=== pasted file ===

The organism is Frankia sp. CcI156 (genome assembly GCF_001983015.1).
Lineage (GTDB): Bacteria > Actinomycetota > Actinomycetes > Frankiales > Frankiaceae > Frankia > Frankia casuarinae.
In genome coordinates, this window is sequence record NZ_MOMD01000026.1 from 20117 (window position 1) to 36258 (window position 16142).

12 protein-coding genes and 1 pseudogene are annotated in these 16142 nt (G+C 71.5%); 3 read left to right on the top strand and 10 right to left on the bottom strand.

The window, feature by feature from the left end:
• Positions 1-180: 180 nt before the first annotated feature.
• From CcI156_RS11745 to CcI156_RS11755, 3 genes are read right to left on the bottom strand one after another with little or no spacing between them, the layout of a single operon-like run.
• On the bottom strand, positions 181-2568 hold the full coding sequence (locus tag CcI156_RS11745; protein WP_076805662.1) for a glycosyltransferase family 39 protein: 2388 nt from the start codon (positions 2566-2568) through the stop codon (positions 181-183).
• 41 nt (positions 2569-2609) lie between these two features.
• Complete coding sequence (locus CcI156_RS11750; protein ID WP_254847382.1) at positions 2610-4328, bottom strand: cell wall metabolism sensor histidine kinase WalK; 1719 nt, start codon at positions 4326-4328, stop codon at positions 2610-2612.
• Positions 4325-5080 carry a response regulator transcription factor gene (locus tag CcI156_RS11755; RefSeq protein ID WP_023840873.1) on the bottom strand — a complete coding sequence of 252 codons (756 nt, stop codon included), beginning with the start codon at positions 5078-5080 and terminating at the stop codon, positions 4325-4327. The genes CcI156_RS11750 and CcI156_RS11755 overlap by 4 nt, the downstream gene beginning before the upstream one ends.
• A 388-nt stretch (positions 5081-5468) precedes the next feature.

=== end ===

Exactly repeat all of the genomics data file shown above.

The organism is Frankia sp. CcI156 (genome assembly GCF_001983015.1).
Lineage (GTDB): Bacteria > Actinomycetota > Actinomycetes > Frankiales > Frankiaceae > Frankia > Frankia casuarinae.
In genome coordinates, this window is sequence record NZ_MOMD01000026.1 from 20117 (window position 1) to 36258 (window position 16142).

12 protein-coding genes and 1 pseudogene are annotated in these 16142 nt (G+C 71.5%); 3 read left to right on the top strand and 10 right to left on the bottom strand.

The window, feature by feature from the left end:
• Positions 1-180: 180 nt before the first annotated feature.
• From CcI156_RS11745 to CcI156_RS11755, 3 genes are read right to left on the bottom strand one after another with little or no spacing between them, the layout of a single operon-like run.
• On the bottom strand, positions 181-2568 hold the full coding sequence (locus tag CcI156_RS11745; protein WP_076805662.1) for a glycosyltransferase family 39 protein: 2388 nt from the start codon (positions 2566-2568) through the stop codon (positions 181-183).
• 41 nt (positions 2569-2609) lie between these two features.
• Complete coding sequence (locus CcI156_RS11750; protein ID WP_254847382.1) at positions 2610-4328, bottom strand: cell wall metabolism sensor histidine kinase WalK; 1719 nt, start codon at positions 4326-4328, stop codon at positions 2610-2612.
• Positions 4325-5080 carry a response regulator transcription factor gene (locus tag CcI156_RS11755; RefSeq protein ID WP_023840873.1) on the bottom strand — a complete coding sequence of 252 codons (756 nt, stop codon included), beginning with the start codon at positions 5078-5080 and terminating at the stop codon, positions 4325-4327. The genes CcI156_RS11750 and CcI156_RS11755 overlap by 4 nt, the downstream gene beginning before the upstream one ends.
• A 388-nt stretch (positions 5081-5468) precedes the next feature.